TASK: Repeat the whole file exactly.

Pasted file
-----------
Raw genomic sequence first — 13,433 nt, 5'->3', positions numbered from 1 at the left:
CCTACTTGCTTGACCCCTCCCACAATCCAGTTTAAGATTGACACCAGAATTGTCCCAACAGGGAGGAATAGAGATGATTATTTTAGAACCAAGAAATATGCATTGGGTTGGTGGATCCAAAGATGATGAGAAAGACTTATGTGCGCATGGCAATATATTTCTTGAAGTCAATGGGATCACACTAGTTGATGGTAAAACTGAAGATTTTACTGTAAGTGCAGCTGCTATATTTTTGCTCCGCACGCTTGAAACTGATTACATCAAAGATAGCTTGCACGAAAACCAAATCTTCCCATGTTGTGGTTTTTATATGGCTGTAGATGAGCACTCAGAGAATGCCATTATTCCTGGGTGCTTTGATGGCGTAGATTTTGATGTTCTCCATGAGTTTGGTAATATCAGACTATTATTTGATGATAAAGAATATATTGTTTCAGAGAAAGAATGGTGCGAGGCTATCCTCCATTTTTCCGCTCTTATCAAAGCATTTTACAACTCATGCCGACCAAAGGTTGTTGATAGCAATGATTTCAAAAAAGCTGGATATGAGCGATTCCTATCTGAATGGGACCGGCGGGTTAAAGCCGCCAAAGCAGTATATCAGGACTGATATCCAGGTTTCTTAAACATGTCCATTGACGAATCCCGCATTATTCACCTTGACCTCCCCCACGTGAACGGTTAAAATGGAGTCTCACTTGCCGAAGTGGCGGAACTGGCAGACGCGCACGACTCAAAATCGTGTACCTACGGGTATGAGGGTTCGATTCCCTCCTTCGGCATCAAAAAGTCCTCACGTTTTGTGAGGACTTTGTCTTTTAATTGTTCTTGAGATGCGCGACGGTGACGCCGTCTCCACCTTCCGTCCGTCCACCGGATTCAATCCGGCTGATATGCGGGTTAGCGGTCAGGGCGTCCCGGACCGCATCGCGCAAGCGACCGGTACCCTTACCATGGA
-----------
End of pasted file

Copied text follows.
Raw genomic sequence first — 13,433 nt, 5'->3', positions numbered from 1 at the left:
CCTACTTGCTTGACCCCTCCCACAATCCAGTTTAAGATTGACACCAGAATTGTCCCAACAGGGAGGAATAGAGATGATTATTTTAGAACCAAGAAATATGCATTGGGTTGGTGGATCCAAAGATGATGAGAAAGACTTATGTGCGCATGGCAATATATTTCTTGAAGTCAATGGGATCACACTAGTTGATGGTAAAACTGAAGATTTTACTGTAAGTGCAGCTGCTATATTTTTGCTCCGCACGCTTGAAACTGATTACATCAAAGATAGCTTGCACGAAAACCAAATCTTCCCATGTTGTGGTTTTTATATGGCTGTAGATGAGCACTCAGAGAATGCCATTATTCCTGGGTGCTTTGATGGCGTAGATTTTGATGTTCTCCATGAGTTTGGTAATATCAGACTATTATTTGATGATAAAGAATATATTGTTTCAGAGAAAGAATGGTGCGAGGCTATCCTCCATTTTTCCGCTCTTATCAAAGCATTTTACAACTCATGCCGACCAAAGGTTGTTGATAGCAATGATTTCAAAAAAGCTGGATATGAGCGATTCCTATCTGAATGGGACCGGCGGGTTAAAGCCGCCAAAGCAGTATATCAGGACTGATATCCAGGTTTCTTAAACATGTCCATTGACGAATCCCGCATTATTCACCTTGACCTCCCCCACGTGAACGGTTAAAATGGAGTCTCACTTGCCGAAGTGGCGGAACTGGCAGACGCGCACGACTCAAAATCGTGTACCTACGGGTATGAGGGTTCGATTCCCTCCTTCGGCATCAAAAAGTCCTCACGTTTTGTGAGGACTTTGTCTTTTAATTGTTCTTGAGATGCGCGACGGTGACGCCGTCTCCACCTTCCGTCCGTCCACCGGATTCAATCCGGCTGATATGCGGGTTAGCGGTCAGGGCGTCCCGGACCGCATCGCGCAAGCGACCGGTACCCTTACCATGGA